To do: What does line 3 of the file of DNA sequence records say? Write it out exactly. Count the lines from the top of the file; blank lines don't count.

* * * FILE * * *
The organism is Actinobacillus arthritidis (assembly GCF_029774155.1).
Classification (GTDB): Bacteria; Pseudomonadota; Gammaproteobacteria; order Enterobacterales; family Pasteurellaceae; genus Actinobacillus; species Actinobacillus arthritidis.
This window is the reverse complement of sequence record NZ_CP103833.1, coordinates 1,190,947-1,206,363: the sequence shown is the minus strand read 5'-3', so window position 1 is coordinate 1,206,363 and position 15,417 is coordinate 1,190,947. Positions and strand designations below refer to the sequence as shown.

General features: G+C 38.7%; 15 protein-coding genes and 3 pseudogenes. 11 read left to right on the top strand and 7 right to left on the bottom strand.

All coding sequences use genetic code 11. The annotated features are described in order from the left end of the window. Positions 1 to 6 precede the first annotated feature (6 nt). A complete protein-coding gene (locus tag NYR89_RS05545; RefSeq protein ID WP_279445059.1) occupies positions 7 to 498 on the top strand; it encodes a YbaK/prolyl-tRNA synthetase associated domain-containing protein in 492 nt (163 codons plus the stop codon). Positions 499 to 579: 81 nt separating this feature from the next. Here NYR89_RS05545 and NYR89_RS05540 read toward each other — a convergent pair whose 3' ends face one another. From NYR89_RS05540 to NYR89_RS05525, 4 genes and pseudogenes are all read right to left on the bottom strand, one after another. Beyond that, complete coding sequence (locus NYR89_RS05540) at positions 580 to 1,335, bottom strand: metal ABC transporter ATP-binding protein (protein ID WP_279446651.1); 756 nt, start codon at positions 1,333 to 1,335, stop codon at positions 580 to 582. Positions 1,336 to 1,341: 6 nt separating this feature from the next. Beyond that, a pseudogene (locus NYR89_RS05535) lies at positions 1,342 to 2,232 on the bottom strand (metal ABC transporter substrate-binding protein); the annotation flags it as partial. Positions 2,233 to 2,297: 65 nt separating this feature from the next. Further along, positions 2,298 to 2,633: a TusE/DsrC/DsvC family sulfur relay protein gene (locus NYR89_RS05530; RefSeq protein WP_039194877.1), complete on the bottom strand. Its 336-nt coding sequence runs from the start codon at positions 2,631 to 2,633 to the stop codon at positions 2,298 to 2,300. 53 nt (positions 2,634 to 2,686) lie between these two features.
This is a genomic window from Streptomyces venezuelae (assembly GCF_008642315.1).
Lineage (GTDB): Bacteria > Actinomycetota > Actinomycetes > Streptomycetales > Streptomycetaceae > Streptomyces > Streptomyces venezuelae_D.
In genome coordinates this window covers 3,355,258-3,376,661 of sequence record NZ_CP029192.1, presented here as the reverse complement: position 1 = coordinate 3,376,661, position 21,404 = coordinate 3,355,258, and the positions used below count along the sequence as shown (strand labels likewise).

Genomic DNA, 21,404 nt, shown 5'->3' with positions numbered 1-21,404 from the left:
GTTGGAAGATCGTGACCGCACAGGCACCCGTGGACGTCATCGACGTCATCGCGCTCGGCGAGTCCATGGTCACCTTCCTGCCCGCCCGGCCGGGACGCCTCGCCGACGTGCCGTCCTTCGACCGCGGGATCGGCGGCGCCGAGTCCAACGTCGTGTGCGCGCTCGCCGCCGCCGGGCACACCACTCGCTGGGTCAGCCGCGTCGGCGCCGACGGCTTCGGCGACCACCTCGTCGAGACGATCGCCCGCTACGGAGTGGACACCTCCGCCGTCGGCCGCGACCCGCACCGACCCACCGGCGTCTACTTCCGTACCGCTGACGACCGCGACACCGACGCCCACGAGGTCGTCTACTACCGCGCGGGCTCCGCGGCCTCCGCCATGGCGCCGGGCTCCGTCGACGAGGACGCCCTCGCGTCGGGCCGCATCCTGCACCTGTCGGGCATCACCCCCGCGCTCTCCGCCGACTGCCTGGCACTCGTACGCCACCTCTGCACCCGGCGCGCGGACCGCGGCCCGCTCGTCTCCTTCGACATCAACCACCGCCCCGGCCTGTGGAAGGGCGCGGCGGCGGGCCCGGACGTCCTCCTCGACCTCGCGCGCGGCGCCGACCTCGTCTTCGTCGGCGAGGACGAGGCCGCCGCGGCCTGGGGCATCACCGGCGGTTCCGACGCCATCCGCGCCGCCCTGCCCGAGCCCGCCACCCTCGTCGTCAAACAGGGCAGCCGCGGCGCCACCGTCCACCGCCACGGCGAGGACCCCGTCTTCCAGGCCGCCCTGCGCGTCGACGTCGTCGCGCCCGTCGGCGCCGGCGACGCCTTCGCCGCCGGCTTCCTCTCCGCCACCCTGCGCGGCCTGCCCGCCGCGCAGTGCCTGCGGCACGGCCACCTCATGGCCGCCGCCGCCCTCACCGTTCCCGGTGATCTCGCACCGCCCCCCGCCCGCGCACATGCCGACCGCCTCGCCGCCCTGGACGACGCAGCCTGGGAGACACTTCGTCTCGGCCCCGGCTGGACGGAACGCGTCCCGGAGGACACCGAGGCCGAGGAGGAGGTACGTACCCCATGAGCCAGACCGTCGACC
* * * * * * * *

This window is the reverse complement of sequence record NZ_CP103833.1, coordinates 1,190,947-1,206,363: the sequence shown is the minus strand read 5'-3', so window position 1 is coordinate 1,206,363 and position 15,417 is coordinate 1,190,947. Positions and strand designations below refer to the sequence as shown.